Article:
Deficit hawks are dreaming that a "grand bargain" on deficit reduction will come out of the fiscal cliff standoff. But how could you possibly get a sweeping plan to reform spending, taxes, and entitlement through a paralyzed Congress that has already failed so many times to come to an agreement? The Bipartisan Policy Center thinks it has the answer.
The group has laid out a framework for deficit reduction that's basically in line with a multi-step approach that's being floated on Capitol Hill right now: It would avoid the fiscal cliff by requiring Congress to pass a $4 trillion, comprehensive deficit plan that would go through the Hill committees, with an "automatic backstop" of cuts if Congress fails to come up with a plan and an upfront down payment.
But the framework also has a critical piece that legislators have not expressed much interest in so far. It would require Congress to follow what's called "accelerated regular order": It would suspend the use of the filibuster on the big deficit-reduction legislation, strictly limiting the time for debate. It would also let the Congressional committees work on the individual pieces of the legislation — rather than having it handed down from the party leadership. But for any individual committee that failed to move forward with its relevant piece, the Budget Committees would be allowed to step in and intervene. Former Sen. Pete Domenici, who co-chairs the BPC's debt task force, suggested a similar approach last month.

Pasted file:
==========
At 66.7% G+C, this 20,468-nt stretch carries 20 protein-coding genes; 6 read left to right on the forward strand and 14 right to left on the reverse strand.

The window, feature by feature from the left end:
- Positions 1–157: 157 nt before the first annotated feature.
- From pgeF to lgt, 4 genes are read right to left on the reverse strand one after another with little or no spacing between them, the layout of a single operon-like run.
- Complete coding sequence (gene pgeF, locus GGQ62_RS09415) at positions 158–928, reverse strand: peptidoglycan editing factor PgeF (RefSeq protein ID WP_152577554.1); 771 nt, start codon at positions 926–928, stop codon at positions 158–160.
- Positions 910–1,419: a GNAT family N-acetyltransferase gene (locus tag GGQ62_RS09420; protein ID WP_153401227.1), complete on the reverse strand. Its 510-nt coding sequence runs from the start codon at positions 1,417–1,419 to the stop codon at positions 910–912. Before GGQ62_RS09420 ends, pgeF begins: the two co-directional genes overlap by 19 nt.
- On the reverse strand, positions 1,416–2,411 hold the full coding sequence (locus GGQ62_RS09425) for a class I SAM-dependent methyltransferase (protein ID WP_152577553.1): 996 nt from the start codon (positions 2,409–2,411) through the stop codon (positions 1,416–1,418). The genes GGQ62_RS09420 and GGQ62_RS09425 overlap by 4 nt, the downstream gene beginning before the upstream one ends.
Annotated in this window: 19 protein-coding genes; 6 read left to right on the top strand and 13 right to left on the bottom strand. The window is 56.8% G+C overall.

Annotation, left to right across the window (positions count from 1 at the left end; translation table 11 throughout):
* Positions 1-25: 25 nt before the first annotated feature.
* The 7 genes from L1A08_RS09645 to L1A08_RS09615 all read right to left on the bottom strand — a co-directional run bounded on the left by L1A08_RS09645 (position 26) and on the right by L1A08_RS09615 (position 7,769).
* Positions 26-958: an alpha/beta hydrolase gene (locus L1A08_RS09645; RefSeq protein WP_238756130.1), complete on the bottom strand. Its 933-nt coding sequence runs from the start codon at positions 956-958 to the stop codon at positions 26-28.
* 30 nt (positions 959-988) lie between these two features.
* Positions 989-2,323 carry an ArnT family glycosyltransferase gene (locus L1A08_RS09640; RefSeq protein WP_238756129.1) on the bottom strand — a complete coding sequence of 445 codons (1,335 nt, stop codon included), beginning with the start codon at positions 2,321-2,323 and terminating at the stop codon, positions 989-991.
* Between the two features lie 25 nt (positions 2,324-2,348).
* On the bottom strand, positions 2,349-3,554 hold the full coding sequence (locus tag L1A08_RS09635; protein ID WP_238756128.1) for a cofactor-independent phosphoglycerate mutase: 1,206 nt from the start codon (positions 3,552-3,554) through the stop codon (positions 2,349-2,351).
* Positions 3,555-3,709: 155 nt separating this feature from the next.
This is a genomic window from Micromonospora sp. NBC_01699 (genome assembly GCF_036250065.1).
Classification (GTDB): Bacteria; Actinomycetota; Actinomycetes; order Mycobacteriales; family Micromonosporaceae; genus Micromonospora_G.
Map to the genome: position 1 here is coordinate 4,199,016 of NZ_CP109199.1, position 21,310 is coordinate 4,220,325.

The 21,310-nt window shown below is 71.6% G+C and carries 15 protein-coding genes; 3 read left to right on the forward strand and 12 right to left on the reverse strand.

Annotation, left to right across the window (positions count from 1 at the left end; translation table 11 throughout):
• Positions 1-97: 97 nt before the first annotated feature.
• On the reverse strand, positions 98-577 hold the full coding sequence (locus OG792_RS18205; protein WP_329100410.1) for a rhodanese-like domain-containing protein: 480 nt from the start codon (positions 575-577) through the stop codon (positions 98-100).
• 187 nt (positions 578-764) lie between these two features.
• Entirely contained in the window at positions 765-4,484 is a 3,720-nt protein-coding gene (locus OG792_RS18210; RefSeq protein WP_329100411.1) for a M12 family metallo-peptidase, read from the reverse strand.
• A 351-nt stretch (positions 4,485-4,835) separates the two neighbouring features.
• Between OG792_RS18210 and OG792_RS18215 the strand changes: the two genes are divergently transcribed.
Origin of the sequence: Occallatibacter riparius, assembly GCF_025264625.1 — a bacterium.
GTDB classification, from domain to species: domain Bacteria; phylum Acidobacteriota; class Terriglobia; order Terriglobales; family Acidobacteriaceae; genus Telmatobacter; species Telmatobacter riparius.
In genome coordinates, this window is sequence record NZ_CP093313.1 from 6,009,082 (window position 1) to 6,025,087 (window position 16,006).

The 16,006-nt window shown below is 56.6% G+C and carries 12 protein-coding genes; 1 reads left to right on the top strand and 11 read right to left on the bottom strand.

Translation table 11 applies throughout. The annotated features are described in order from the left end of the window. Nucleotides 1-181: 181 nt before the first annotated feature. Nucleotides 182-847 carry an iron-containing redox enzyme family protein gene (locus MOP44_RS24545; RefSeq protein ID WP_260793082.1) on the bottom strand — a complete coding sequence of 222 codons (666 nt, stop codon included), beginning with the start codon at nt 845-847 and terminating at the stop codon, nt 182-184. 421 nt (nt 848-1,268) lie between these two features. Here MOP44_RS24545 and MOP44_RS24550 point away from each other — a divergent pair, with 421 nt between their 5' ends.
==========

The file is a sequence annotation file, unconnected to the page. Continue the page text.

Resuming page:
Finally, in case Congress failed to come up with a deal, or fell short of the $4 trillion target, the executive branch would be required "to eliminate any shortfall" to achieve the same amount of deficit reduction. Under that backstop, "half of the savings would come from reductions to all mandatory and entitlement programs (with the exception of Social Security) and half from reductions in all federal tax expenditures."
In theory, this kind of process would clear away at least one big obstacle that's paralyzed Congress. But it's also hard to see how Congress would agree to it in the first place. Senate Republicans have vehemently defended the filibuster as protecting their rights in the minority, and should Democrats lose the Senate, their tune might change as well. And whatever party loses the White House in November isn't likely to be happy about the executive branch being empowered to design a backstop.
But the framework at least lays out what those dreaming of a "grand bargain" will be lobbying for over the next few weeks — and helps explains not just what they want, but how they'd propose making it happen within a politically dysfunctional environment.